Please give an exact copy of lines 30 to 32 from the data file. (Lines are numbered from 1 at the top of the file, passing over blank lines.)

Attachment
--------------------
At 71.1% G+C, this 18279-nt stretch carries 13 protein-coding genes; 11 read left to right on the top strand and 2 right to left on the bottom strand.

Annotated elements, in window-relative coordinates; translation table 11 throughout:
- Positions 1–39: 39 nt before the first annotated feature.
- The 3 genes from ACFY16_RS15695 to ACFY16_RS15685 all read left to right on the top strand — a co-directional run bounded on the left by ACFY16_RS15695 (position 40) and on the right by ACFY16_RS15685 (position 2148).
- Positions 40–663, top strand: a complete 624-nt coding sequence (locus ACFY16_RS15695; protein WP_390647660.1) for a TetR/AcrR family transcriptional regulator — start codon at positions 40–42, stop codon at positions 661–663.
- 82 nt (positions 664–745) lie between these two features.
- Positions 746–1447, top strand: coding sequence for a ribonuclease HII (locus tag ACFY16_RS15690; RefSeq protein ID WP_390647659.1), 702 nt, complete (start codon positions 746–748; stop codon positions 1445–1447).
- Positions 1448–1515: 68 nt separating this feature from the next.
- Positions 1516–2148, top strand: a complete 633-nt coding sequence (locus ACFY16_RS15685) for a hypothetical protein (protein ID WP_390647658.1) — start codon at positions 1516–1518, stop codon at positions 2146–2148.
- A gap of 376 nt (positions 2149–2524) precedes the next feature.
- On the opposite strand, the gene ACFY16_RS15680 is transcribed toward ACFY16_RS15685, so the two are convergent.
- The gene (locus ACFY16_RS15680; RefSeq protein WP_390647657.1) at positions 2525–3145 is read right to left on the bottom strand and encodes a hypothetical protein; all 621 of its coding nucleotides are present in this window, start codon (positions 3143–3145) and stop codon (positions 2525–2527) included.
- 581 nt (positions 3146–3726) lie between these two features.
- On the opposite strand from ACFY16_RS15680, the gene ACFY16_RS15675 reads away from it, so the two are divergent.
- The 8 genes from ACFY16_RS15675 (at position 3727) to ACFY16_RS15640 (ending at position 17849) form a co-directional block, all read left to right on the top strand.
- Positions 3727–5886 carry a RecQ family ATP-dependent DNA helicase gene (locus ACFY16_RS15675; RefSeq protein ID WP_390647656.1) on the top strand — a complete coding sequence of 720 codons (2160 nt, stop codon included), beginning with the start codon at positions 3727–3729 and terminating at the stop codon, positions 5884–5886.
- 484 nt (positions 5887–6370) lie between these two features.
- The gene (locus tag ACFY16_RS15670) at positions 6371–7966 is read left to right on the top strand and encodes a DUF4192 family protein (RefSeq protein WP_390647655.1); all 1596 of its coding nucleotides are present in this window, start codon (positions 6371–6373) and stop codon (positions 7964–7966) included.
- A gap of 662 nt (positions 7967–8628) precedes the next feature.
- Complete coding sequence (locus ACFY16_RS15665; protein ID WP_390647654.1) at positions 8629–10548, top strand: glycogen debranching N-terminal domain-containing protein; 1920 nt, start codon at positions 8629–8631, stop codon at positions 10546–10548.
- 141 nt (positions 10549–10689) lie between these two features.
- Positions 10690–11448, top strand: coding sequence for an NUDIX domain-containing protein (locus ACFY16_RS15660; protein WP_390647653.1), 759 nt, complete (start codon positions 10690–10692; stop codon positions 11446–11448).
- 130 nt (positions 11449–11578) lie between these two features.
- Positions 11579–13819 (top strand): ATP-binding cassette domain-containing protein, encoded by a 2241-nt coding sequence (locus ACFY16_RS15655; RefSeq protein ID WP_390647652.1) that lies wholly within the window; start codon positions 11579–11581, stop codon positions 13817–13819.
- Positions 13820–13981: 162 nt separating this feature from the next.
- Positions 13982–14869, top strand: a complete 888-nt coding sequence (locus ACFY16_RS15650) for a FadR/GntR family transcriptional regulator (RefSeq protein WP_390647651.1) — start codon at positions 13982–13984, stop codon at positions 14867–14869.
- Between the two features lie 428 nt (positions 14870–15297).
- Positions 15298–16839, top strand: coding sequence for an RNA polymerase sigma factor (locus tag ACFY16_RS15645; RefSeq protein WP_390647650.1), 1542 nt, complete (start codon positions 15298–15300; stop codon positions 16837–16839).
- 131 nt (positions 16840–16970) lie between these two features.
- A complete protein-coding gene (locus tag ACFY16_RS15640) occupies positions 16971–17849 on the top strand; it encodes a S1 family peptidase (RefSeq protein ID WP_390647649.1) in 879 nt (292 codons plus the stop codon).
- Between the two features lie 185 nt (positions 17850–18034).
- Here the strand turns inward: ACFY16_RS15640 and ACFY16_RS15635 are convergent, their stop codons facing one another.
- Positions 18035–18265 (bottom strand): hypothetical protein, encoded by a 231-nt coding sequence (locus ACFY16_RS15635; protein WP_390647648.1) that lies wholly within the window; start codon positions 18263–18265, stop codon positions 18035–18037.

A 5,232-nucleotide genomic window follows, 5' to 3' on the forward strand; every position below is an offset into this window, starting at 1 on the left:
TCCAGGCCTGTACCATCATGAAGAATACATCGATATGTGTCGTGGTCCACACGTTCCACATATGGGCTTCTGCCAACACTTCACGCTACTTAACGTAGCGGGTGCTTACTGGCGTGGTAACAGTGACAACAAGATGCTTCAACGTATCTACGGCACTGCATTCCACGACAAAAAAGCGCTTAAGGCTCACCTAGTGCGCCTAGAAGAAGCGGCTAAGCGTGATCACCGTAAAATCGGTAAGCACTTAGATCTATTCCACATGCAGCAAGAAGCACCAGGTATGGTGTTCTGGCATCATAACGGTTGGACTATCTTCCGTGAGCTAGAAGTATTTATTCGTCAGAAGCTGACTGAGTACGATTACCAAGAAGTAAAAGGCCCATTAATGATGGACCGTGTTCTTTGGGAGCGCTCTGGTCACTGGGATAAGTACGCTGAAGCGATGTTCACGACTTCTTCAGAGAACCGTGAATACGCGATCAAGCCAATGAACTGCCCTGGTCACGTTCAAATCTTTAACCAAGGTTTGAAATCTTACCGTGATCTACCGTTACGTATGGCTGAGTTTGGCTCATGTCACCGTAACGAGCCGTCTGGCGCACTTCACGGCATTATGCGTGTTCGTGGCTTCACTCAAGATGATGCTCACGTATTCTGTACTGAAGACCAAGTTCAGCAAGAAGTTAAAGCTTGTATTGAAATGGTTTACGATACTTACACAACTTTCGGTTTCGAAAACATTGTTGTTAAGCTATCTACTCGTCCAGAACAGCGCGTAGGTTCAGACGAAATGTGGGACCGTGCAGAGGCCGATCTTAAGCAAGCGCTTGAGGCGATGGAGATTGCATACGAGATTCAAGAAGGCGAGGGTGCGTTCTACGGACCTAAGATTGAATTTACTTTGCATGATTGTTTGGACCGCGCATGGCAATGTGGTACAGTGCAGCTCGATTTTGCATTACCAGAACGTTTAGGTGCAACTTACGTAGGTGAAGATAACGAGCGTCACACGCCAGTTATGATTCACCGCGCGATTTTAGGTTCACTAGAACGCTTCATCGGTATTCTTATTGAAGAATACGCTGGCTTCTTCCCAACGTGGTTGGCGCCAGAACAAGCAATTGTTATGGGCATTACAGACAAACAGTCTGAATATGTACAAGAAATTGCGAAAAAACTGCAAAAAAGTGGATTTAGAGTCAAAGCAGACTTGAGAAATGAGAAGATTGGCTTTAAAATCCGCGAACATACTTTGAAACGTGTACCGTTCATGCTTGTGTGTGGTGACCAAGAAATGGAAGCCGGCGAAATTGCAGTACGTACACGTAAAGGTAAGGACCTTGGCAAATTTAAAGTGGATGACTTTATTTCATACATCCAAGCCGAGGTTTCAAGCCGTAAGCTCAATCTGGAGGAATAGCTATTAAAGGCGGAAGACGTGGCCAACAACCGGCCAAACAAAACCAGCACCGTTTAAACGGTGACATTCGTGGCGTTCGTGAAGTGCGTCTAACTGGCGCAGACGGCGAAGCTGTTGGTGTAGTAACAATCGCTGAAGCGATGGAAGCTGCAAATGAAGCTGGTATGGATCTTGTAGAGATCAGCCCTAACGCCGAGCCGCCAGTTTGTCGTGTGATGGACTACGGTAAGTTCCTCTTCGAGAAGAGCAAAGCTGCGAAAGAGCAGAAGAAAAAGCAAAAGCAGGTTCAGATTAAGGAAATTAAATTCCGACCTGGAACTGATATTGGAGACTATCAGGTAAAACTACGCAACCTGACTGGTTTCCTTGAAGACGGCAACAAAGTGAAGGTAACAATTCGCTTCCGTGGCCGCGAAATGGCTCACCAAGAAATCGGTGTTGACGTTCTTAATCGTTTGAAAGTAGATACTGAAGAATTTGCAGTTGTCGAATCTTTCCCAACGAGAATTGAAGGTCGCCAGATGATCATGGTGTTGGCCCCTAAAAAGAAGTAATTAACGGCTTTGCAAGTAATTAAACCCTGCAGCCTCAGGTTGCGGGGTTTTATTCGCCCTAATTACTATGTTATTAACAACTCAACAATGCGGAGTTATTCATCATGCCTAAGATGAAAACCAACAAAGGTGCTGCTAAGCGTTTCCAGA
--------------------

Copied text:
- A complete protein-coding gene (locus tag ACFY16_RS15640) occupies positions 16971–17849 on the top strand; it encodes a S1 family peptidase (RefSeq protein ID WP_390647649.1) in 879 nt (292 codons plus the stop codon).
- Between the two features lie 185 nt (positions 17850–18034).
- Here the strand turns inward: ACFY16_RS15640 and ACFY16_RS15635 are convergent, their stop codons facing one another.